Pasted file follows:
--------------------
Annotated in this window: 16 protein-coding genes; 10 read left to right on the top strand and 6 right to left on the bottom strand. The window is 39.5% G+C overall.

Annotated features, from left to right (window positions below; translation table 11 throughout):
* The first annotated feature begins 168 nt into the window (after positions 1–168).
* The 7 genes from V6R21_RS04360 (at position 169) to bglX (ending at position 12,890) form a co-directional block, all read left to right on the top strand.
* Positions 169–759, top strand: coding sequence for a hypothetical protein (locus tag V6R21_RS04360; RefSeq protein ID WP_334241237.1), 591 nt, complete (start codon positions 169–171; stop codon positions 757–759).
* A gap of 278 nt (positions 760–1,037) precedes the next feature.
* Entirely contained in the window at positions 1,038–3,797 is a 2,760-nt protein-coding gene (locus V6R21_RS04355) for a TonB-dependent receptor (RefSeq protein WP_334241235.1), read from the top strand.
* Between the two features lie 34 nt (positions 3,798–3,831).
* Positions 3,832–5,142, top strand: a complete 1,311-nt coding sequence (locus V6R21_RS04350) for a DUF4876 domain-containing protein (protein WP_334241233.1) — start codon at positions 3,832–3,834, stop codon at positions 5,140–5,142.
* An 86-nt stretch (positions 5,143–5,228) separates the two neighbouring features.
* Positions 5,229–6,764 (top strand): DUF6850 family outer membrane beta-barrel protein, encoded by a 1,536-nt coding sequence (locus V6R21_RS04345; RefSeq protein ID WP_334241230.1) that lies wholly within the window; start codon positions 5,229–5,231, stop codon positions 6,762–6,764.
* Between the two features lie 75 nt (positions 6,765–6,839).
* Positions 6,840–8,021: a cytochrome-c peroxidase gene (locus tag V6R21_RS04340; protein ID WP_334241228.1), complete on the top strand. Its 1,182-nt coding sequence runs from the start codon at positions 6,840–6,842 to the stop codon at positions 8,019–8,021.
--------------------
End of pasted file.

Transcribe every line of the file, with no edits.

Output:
Annotated in this window: 16 protein-coding genes; 10 read left to right on the top strand and 6 right to left on the bottom strand. The window is 39.5% G+C overall.

Annotated features, from left to right (window positions below; translation table 11 throughout):
* The first annotated feature begins 168 nt into the window (after positions 1–168).
* The 7 genes from V6R21_RS04360 (at position 169) to bglX (ending at position 12,890) form a co-directional block, all read left to right on the top strand.
* Positions 169–759, top strand: coding sequence for a hypothetical protein (locus tag V6R21_RS04360; RefSeq protein ID WP_334241237.1), 591 nt, complete (start codon positions 169–171; stop codon positions 757–759).
* A gap of 278 nt (positions 760–1,037) precedes the next feature.
* Entirely contained in the window at positions 1,038–3,797 is a 2,760-nt protein-coding gene (locus V6R21_RS04355) for a TonB-dependent receptor (RefSeq protein WP_334241235.1), read from the top strand.
* Between the two features lie 34 nt (positions 3,798–3,831).
* Positions 3,832–5,142, top strand: a complete 1,311-nt coding sequence (locus V6R21_RS04350) for a DUF4876 domain-containing protein (protein WP_334241233.1) — start codon at positions 3,832–3,834, stop codon at positions 5,140–5,142.
* An 86-nt stretch (positions 5,143–5,228) separates the two neighbouring features.
* Positions 5,229–6,764 (top strand): DUF6850 family outer membrane beta-barrel protein, encoded by a 1,536-nt coding sequence (locus V6R21_RS04345; RefSeq protein ID WP_334241230.1) that lies wholly within the window; start codon positions 5,229–5,231, stop codon positions 6,762–6,764.
* Between the two features lie 75 nt (positions 6,765–6,839).
* Positions 6,840–8,021: a cytochrome-c peroxidase gene (locus tag V6R21_RS04340; protein ID WP_334241228.1), complete on the top strand. Its 1,182-nt coding sequence runs from the start codon at positions 6,840–6,842 to the stop codon at positions 8,019–8,021.